Digital Optofluidics for Remote Actuation of Liqui.. (DIOPTRA)
Digital Optofluidics for Remote Actuation of Liquids
Start date: Apr 1, 2014,
End date: Mar 31, 2016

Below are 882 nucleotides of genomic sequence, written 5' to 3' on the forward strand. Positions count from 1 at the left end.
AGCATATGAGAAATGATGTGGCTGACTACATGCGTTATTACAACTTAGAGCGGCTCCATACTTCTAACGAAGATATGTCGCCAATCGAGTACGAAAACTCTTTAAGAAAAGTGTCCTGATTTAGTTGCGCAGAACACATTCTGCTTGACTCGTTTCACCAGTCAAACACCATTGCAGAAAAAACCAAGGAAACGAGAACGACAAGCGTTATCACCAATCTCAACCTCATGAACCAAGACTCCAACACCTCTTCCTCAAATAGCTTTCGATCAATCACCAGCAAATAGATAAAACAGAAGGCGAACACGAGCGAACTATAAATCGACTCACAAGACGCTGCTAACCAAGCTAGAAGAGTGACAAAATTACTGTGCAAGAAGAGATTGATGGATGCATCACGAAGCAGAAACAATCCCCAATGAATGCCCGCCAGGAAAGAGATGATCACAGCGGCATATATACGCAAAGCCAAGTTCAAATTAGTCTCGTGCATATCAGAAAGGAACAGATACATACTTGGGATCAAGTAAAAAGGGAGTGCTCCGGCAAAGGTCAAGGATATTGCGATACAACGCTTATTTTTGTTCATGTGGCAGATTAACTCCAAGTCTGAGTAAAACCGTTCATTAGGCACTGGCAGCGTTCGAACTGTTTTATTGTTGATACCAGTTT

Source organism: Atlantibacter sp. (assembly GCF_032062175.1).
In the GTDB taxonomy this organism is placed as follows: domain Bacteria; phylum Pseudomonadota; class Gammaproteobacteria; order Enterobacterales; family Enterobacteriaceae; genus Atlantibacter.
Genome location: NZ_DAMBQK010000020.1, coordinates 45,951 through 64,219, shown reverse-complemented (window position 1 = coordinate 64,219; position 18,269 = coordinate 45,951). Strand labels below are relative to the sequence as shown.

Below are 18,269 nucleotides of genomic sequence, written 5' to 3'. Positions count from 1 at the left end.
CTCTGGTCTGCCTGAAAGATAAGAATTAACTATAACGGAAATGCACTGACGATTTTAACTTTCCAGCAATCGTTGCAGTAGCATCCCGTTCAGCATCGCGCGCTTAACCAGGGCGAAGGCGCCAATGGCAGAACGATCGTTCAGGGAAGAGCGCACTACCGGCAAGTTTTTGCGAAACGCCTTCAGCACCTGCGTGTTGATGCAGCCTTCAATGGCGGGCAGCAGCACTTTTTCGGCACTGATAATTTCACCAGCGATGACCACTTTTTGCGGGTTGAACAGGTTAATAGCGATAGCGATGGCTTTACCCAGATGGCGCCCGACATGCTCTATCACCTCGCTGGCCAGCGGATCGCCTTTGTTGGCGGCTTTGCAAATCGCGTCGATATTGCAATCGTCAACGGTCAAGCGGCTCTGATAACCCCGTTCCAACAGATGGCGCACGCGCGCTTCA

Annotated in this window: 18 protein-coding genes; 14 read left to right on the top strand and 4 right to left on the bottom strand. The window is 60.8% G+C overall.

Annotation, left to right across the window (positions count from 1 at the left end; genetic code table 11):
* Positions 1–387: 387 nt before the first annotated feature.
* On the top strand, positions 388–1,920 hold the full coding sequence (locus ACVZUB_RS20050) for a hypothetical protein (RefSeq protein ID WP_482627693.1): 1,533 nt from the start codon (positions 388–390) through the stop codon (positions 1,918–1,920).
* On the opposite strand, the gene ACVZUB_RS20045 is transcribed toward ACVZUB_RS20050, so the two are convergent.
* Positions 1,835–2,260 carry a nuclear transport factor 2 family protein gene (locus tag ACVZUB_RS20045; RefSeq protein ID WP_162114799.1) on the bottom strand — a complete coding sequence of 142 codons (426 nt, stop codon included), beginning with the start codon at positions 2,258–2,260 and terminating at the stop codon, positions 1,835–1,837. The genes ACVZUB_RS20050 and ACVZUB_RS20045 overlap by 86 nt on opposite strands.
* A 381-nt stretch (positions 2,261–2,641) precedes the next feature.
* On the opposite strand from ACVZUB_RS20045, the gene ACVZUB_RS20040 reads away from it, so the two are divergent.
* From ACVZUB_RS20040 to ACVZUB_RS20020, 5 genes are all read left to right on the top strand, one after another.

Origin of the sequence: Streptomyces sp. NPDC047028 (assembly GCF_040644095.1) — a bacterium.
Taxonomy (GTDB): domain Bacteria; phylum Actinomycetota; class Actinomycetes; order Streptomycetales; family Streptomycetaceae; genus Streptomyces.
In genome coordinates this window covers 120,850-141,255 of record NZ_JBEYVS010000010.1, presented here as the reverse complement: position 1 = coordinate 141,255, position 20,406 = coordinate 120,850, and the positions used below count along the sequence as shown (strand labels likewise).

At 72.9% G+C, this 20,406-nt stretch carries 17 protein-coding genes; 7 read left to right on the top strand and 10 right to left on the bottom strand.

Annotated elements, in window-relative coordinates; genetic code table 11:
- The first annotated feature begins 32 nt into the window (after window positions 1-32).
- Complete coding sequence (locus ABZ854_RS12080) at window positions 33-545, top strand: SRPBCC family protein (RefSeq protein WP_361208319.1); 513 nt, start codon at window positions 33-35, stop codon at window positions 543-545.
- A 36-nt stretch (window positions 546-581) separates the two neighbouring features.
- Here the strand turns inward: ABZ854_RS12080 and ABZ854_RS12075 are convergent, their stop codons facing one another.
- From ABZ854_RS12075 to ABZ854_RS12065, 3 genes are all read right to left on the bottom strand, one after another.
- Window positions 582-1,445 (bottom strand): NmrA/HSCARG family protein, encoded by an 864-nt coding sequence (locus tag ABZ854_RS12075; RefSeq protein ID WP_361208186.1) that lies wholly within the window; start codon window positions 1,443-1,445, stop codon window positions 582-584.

The precise manipulation of small amounts of liquids is a key-element in many scientific and technological processes involving physics, chemistry and biology. Digital microfluidics, where drops are individually controlled on open surfaces, has emerged as an alternative to the commonly used channel-based microfluidics. Current systems, such as electrowetting- and thermocapillary-based platforms, allow for adaptable droplet manipulation but they maintain the limiting need for external actuation devices (electrodes and heating elements).An attractive option is to use light for droplet control, since optical stimulation is both remote and re-configurable, while offering high spatio-temporal resolution. This project aims at providing an inclusive digital optofluidic toolbox for on-demand droplet manipulation. An integrated investigation will be performed, going from fundamental physicochemical research on two different actuation mechanisms on liquid-liquid and liquid-solid interfaces, to the application of the acquired knowledge for new applications in chemistry. Regarding liquid-liquid systems, the host has recently discovered the chromocapillary effect and applied it for the first time to manipulate organic droplets on aqueous photosensitive surfactant solutions. A better comprehension of this partially understood effect will allow us to expand the range of digital optofluidic operations. I wish to achieve on-demand control of a large number of droplets for parallel/sequential chemical reactions using dynamic light patterns generated from a microprojector. For liquid-solid systems, I propose to explore and apply a new photothermal wetting mechanism for elementary fluidic operations (i.e., driving, scission, fusion) with water droplets on solids. It will be based on integrating thermoresponsive polymers on top of strongly adsorbing solids, where the temperature gradient generated by asymmetric irradiation will cause imbalanced capillary forces leading to drop motion.
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